(The opinions expressed here are those of the author, a market analyst for Reuters.)

NAPERVILLE, Illinois - Chicago-traded soybean futures last week closed below $13 per bushel for the first time in a year-and-a-half, though speculators are still hanging on to the net long position they have maintained since April 2020.

Meanwhile, an unusually dry end to May across the U.S. Corn Belt and the possible continuation of that pattern into mid-June sparked funds’ biggest weekly round of short covering in CBOT corn in nearly three years.

Most-active CBOT soybean futures tumbled 2% in the week ended May 30, seemingly cementing funds into bearish territory. May 30 featured most-active beans’ first settle below $13 per bushel since December 2021, and November soybeans lost nearly 3% during the four-day trading week.

As of May 30, money managers’ net long in CBOT soybeans stood at just 529 futures and options contracts versus 4,147 the week before. Exiting longs were more prominent, but funds also covered soybean shorts, the first such instance in eight weeks.

Most-active CBOT corn futures rose nearly 3% and new-crop December futures gained 1.6% in the week ended May 30, motivated by unfavorable U.S. weather. Money managers slashed their net corn short by nearly 47,000 contracts to 51,065 futures and options contracts.

That was entirely on short covering, the largest such round since August 2020, though speculators started padding their short positions only in late February.

Both soybean meal and soybean oil futures shed more than 3% in the week ended May 30, though funds were notable sellers only in meal. Money managers cut their net long in CBOT soybean meal futures and options to 59,676 contracts, the lightest in a year. That compares with 73,789 a week earlier.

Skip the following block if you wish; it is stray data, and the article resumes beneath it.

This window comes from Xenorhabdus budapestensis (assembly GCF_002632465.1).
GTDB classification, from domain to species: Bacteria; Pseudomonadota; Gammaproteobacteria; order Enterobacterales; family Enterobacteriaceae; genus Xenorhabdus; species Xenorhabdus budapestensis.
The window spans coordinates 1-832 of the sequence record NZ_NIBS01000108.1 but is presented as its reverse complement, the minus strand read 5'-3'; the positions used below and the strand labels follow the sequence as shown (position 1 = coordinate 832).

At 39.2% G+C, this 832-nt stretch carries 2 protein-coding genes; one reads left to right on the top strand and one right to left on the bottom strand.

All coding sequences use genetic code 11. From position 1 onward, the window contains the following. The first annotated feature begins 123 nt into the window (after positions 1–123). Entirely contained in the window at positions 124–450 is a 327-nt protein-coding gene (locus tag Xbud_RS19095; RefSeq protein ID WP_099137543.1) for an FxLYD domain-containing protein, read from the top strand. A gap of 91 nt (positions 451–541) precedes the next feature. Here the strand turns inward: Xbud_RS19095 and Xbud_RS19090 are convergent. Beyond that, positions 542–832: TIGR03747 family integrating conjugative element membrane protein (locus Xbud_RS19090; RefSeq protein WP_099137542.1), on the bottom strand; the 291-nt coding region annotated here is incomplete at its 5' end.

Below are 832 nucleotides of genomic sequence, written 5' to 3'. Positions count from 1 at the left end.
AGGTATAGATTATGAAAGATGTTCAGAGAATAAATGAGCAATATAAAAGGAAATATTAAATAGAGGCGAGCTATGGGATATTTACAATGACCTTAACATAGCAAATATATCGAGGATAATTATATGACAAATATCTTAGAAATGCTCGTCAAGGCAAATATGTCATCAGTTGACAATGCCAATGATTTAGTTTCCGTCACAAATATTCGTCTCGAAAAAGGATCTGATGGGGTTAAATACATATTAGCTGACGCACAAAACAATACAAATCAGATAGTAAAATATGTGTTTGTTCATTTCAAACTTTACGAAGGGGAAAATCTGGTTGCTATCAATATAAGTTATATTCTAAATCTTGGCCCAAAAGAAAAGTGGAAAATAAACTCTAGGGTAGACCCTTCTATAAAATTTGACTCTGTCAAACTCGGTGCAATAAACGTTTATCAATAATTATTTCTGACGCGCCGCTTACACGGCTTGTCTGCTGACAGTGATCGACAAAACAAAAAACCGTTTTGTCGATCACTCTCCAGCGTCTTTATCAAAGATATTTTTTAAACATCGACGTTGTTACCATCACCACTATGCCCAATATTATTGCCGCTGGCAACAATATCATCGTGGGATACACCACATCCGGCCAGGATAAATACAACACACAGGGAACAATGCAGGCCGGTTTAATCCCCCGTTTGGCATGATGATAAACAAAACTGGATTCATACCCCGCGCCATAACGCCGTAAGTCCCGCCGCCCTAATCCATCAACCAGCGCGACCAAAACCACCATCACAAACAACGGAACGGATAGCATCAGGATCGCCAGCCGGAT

Soybean oil had been gaining throughout that week but plunged on May 30 along with other global vegoils and crude oil on broad economic concerns.

Money managers expanded their net short in CBOT soybean oil futures and options by 572 contracts to 37,449 as of May 30, their most bearish oil view since July 2019. They have been net sellers of the vegoil in 22 of the last 28 weeks.

Most-active CBOT wheat futures fell 5% in the week ended May 30, finishing it off with the first settle below $6 per bushel since December 2020. Money managers extended their net short to 126,998 futures and options contracts, the largest since January 2018, up more than 8,200 on the week.

They also cut nearly 7,000 contracts from their net long in Kansas City wheat futures and options, which fell to 9,628 contracts. Funds increased their net short in Minneapolis wheat to 7,703 contracts from 6,402 a week earlier.

The 2.5-year low in CBOT wheat combined with China’s waterlogged crop and strength in corn lifted most-active wheat futures 4.7% between Wednesday and Friday. Most-active corn on Friday hit the highest levels since April 26, rising 2.5% over the three sessions and possibly erasing more fund shorts.

December corn rose 3% over that period as forecasts still showed dryness for parts of the U.S. Corn Belt through at least next week. November beans were up 2.6% and most-active beans rose more than 4%, meaning funds are likely still long.

Most-active soymeal added 1.3% between Wednesday and Friday, but soyoil surged over 7%.

In the livestock sector, benchmark CME lean hog futures set contract lows on May 26, though both August live cattle and feeder cattle set contract highs on Friday.

Money managers as of May 30 held a record net short in lean hogs of 31,110 futures and options contracts, up from 24,129 a week earlier. They held a net long in live cattle of 107,835 contracts as of May 30, up from 101,990 in the prior week and their most bullish since early March.

Funds’ record net long in live cattle is 154,550 contracts from April 2019.

Karen Braun is a market analyst for Reuters. Views expressed above are her own.

(Writing by Karen Braun Editing by Matthew Lewis)